[ 0xFE, 0xFD, // Magic bytes 0x00, // Status type 0x01, 0x02, 0x03, 0x04, // Your ID token 0xDE, 0xAD, 0xBE, 0xEF // Your challenge token ]
Nothing fancy there. The challenge must be valid and that's it. You'll receive the following:
[ 0x00, // Status type 0x01, 0x02, 0x03, 0x04, // Your ID token (that you registered your challenge with) payload // See below! ]
Payload consists of the following information. All strings are null-terminated C-style, and what I refer to as numbers are integers converted into a string in base 10 (So if you receive "30", it's actually 0x1E). Shorts are little-endian, whereas everything else is big-endian.
string // Server MoTD as displayed in the in-game server browser. string // Game type. Currently hardcoded to "SMP". string // Name of the default world. number // How many players are currently online. number // Maximum number of players this server supports. short // Port the server is listening on. string // Host that the server may receive connections on.
Ok, so that's what most people care about. What possible more could you get with the other request type? Well, quite a bit. Stuff that you didn't even think to ask for. How do we access this mystical data pool? Easy. Send the following:
[ 0xFE, 0xFD, // Magic bytes 0x00, // Status type 0x01, 0x02, 0x03, 0x04, // Your ID token 0xDE, 0xAD, 0xBE, 0xEF, // Your challenge token 0x01, 0x02, 0x03, 0x04 // Your ID token, again ]
Now, this method is actually cached every 5 seconds. Quite unusual, but certainly reasonable. You'll receive the same packet structure, but this time the payload is thus:
string // DEBUG - hardcoded "splitnum". int32 // UNKNOWN - hardcoded "128". (world-height?) int32 // UNKNOWN - hardcoded "0". string // DEBUG - hardcoded "hostname". string // Server MoTD as displayed in the in-game server browser. string // DEBUG - hardcoded "gametype". string // Game type. Currently hardcoded to "SMP". string // DEBUG - hardcoded "game_id". string // Game name. Currently (and probably always will be) hardcoded to "MINECRAFT". string // DEBUG - hardcoded "version". string // Version of the server as shown at startup. Example would be, "Beta 1.9 Prerelease 4". string // DEBUG - hardcoded "plugins". string // List of plugins(?!) that are on the server. Hardcoded to "" (but obviously will be // used by Bukkit and other server mods) string // DEBUG - hardcoded "map". string // Name of the default world. string // DEBUG - hardcoded "numplayers". number // How many players are currently online. string // DEBUG - hardcoded "maxplayers". number // Maximum number of players this server supports. string // DEBUG - hardcoded "hostport". short // Port the server is listening on. string // DEBUG - hardcoded "hostname". string // Host that the server may receive connections on. int32 // UNKNOWN - hardcoded "0". int32 // UNKNOWN - hardcoded "1". string // DEBUG - hardcoded "player_". int32 // UNKNOWN - hardcoded "0". string[numplayers] // Name of all online players. int32 // UNKNOWN - hardcoded "0".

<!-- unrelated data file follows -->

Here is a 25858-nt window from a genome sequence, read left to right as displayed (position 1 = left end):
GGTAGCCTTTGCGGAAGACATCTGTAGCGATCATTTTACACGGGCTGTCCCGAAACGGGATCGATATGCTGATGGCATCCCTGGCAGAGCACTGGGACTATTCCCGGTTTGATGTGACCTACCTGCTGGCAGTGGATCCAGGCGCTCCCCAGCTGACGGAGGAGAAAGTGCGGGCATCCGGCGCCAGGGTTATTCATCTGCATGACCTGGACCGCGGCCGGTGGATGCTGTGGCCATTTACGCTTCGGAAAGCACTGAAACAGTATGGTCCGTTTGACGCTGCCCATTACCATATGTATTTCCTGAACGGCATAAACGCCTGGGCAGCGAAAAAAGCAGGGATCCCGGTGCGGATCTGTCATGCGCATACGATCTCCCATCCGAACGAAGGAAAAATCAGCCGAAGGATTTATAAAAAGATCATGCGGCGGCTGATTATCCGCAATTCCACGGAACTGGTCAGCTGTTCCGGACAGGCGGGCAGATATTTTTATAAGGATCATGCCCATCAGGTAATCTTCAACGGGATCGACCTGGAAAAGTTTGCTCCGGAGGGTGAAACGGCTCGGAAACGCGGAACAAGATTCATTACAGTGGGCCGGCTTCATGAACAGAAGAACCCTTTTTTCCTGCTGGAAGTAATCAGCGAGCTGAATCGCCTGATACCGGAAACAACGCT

And there we have it. If anyone has any clues as to the unknown values, please drop me an email or leave a comment. The "plugins" field is very interesting, I propose that we (Bukkit) and any other server modders use a convention like thus:
CraftBukkit 1338: WorldEdit 1.2; LogBlock 4.5; Dynmap 8.2beta
Or without any plugins but just a mod:
SomeMod 123 beta C
Where it's just in the format of:
[SERVER_MOD_NAME[: PLUGIN_NAME(; PLUGIN_NAME...)]]